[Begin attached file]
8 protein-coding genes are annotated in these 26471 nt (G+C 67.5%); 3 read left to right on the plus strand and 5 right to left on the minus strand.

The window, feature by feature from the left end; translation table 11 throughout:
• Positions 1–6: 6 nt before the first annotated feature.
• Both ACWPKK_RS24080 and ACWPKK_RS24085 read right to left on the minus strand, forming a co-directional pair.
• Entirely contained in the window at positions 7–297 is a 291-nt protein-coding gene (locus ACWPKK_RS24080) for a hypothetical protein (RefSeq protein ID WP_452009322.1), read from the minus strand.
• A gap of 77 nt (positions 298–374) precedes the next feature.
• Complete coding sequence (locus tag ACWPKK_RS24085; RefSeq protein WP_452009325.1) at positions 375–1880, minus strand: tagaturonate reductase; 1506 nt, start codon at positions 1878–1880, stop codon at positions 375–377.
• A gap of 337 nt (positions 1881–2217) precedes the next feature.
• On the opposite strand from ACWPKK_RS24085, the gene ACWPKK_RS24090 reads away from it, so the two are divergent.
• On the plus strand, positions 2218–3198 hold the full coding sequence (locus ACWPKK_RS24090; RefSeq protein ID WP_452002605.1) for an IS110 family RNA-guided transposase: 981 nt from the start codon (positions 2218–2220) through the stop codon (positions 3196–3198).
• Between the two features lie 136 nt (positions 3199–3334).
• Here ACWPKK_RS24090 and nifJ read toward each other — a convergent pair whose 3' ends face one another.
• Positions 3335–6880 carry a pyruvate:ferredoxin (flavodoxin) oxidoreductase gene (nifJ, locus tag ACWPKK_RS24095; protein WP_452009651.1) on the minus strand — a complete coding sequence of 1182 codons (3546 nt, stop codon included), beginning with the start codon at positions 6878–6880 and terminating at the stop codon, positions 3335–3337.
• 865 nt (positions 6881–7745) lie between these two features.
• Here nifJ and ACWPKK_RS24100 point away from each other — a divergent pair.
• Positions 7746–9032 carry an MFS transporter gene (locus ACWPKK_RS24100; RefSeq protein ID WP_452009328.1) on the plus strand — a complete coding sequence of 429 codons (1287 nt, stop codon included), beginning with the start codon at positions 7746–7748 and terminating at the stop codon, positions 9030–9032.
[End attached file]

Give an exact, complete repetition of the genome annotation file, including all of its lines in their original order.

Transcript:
8 protein-coding genes are annotated in these 26471 nt (G+C 67.5%); 3 read left to right on the plus strand and 5 right to left on the minus strand.

The window, feature by feature from the left end; translation table 11 throughout:
• Positions 1–6: 6 nt before the first annotated feature.
• Both ACWPKK_RS24080 and ACWPKK_RS24085 read right to left on the minus strand, forming a co-directional pair.
• Entirely contained in the window at positions 7–297 is a 291-nt protein-coding gene (locus ACWPKK_RS24080) for a hypothetical protein (RefSeq protein ID WP_452009322.1), read from the minus strand.
• A gap of 77 nt (positions 298–374) precedes the next feature.
• Complete coding sequence (locus tag ACWPKK_RS24085; RefSeq protein WP_452009325.1) at positions 375–1880, minus strand: tagaturonate reductase; 1506 nt, start codon at positions 1878–1880, stop codon at positions 375–377.
• A gap of 337 nt (positions 1881–2217) precedes the next feature.
• On the opposite strand from ACWPKK_RS24085, the gene ACWPKK_RS24090 reads away from it, so the two are divergent.
• On the plus strand, positions 2218–3198 hold the full coding sequence (locus ACWPKK_RS24090; RefSeq protein ID WP_452002605.1) for an IS110 family RNA-guided transposase: 981 nt from the start codon (positions 2218–2220) through the stop codon (positions 3196–3198).
• Between the two features lie 136 nt (positions 3199–3334).
• Here ACWPKK_RS24090 and nifJ read toward each other — a convergent pair whose 3' ends face one another.
• Positions 3335–6880 carry a pyruvate:ferredoxin (flavodoxin) oxidoreductase gene (nifJ, locus tag ACWPKK_RS24095; protein WP_452009651.1) on the minus strand — a complete coding sequence of 1182 codons (3546 nt, stop codon included), beginning with the start codon at positions 6878–6880 and terminating at the stop codon, positions 3335–3337.
• 865 nt (positions 6881–7745) lie between these two features.
• Here nifJ and ACWPKK_RS24100 point away from each other — a divergent pair.
• Positions 7746–9032 carry an MFS transporter gene (locus ACWPKK_RS24100; RefSeq protein ID WP_452009328.1) on the plus strand — a complete coding sequence of 429 codons (1287 nt, stop codon included), beginning with the start codon at positions 7746–7748 and terminating at the stop codon, positions 9030–9032.